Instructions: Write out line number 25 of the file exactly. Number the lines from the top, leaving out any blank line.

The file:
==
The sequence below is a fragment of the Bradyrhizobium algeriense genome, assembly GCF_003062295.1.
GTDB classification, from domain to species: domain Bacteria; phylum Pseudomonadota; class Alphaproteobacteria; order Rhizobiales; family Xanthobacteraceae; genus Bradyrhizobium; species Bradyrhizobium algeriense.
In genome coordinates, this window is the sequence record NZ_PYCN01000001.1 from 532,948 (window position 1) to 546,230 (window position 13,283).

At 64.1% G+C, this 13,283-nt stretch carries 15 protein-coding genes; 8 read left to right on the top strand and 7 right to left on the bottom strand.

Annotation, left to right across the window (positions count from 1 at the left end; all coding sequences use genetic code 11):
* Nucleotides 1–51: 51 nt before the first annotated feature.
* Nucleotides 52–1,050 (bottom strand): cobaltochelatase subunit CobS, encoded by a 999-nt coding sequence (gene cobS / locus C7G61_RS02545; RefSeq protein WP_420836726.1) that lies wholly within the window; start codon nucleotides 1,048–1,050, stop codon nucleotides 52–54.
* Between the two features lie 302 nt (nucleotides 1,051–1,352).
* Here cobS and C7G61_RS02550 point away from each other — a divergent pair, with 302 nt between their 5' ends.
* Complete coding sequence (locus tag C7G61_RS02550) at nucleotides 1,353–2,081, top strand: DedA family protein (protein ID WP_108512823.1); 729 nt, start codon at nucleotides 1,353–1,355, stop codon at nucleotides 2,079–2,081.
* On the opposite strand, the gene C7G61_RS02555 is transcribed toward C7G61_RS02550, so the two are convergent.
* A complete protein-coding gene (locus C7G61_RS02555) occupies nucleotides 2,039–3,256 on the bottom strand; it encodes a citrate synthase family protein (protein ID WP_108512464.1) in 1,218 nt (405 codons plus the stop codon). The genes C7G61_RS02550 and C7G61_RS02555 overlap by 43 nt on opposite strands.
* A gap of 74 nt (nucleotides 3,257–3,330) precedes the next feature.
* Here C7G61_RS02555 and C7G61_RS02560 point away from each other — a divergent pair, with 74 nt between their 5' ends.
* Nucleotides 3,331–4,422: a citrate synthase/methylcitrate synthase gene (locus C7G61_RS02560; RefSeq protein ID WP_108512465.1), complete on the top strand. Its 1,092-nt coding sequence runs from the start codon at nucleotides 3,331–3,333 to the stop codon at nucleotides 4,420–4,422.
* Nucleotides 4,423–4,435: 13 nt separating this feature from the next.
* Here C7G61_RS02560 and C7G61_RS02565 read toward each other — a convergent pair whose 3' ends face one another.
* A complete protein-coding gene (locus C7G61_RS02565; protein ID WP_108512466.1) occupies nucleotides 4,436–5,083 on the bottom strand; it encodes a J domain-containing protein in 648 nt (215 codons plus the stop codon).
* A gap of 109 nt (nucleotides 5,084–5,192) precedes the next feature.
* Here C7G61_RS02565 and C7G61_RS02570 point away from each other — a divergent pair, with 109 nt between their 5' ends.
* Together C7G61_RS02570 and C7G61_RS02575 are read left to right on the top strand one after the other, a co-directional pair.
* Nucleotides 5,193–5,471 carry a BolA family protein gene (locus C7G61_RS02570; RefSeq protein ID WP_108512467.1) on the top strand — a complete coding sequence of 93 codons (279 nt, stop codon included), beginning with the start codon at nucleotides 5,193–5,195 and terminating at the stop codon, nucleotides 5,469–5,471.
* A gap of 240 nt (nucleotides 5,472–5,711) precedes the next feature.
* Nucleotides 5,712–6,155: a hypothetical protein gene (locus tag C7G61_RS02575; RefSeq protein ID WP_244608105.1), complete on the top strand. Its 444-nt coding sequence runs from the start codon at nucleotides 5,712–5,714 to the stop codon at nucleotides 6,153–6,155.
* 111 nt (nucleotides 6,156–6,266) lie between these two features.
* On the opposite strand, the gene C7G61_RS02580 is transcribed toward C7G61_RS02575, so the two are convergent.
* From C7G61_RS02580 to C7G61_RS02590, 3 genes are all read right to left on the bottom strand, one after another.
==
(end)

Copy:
* 111 nt (nucleotides 6,156–6,266) lie between these two features.